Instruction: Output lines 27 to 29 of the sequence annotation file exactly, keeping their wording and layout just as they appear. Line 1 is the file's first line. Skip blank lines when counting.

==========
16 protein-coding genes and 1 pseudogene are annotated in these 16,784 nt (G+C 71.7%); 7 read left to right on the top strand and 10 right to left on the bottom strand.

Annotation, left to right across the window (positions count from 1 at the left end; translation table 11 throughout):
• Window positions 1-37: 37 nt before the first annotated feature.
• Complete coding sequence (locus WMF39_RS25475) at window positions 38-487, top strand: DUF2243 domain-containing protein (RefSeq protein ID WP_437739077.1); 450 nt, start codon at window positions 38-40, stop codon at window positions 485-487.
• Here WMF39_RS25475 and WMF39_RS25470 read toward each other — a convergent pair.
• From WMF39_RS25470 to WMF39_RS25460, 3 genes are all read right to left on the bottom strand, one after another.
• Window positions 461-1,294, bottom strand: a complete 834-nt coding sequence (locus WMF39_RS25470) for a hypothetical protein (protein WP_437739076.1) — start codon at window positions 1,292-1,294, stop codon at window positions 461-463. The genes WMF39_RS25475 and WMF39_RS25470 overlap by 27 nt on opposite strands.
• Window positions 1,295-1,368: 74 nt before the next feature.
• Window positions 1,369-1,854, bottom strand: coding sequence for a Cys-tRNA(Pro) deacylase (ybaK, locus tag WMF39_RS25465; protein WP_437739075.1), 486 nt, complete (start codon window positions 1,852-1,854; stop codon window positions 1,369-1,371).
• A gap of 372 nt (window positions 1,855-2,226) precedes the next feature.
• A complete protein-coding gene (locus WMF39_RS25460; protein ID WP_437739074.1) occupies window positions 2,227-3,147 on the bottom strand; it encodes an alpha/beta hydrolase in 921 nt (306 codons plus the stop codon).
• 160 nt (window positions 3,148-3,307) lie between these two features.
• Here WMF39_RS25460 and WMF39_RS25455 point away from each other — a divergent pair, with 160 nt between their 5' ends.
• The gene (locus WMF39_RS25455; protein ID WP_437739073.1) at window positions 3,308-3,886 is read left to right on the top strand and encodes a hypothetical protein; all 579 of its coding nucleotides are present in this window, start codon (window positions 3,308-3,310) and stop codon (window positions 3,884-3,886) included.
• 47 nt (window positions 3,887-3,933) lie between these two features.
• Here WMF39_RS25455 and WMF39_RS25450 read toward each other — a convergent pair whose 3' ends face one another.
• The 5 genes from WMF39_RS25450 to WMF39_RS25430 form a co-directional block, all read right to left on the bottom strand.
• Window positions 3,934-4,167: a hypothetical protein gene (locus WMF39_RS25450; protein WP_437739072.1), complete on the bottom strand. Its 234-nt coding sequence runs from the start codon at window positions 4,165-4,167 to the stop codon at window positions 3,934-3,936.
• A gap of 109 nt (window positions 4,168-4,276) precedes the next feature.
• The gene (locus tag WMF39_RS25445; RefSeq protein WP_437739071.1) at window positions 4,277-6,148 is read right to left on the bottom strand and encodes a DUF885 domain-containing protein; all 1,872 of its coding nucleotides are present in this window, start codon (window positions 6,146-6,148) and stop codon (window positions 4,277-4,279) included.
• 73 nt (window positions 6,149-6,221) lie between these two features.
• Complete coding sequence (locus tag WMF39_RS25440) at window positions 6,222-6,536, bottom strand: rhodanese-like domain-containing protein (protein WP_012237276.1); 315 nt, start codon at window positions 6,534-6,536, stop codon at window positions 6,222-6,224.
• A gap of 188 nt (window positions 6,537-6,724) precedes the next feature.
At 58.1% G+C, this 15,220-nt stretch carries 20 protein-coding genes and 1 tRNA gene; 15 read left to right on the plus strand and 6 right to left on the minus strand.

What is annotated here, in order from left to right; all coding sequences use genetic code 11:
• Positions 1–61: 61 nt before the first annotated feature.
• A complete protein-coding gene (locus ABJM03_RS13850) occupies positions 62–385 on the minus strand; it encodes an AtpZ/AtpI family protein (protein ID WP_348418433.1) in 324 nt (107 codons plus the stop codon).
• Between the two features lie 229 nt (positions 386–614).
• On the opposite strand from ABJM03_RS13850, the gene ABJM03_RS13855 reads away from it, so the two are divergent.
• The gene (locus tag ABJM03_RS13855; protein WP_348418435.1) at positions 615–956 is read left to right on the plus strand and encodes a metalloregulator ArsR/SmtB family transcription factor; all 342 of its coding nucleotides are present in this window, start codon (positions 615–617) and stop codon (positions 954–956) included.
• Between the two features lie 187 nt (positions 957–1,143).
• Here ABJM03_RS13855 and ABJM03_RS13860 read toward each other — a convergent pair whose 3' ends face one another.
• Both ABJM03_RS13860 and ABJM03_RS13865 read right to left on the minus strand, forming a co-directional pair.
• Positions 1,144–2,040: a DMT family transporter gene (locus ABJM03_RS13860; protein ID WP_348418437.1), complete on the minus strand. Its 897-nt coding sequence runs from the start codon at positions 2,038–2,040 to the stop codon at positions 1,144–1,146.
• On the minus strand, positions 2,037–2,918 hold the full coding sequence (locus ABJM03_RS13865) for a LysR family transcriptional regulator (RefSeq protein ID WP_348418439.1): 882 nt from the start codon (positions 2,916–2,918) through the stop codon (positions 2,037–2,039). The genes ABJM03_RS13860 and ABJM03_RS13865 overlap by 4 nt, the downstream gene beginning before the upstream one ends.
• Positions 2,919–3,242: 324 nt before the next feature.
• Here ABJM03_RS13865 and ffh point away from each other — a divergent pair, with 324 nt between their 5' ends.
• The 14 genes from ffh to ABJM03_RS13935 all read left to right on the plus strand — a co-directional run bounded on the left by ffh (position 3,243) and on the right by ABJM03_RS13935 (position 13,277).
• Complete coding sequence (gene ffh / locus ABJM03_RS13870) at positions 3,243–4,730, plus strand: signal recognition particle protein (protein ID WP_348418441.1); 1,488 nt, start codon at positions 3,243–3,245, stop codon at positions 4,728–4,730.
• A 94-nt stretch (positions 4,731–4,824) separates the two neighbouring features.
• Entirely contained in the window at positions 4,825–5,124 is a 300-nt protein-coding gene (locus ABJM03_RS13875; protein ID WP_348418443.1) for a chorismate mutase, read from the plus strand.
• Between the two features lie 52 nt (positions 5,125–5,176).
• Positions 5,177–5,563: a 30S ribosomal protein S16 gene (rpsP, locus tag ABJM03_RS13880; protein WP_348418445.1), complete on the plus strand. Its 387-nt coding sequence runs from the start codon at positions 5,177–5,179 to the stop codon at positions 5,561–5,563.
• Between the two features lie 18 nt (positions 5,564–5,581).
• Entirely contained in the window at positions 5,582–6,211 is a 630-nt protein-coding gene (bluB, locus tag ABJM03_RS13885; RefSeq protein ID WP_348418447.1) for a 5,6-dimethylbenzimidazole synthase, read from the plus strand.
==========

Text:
• A complete protein-coding gene (locus ABJM03_RS13850) occupies positions 62–385 on the minus strand; it encodes an AtpZ/AtpI family protein (protein ID WP_348418433.1) in 324 nt (107 codons plus the stop codon).
• Between the two features lie 229 nt (positions 386–614).
• On the opposite strand from ABJM03_RS13850, the gene ABJM03_RS13855 reads away from it, so the two are divergent.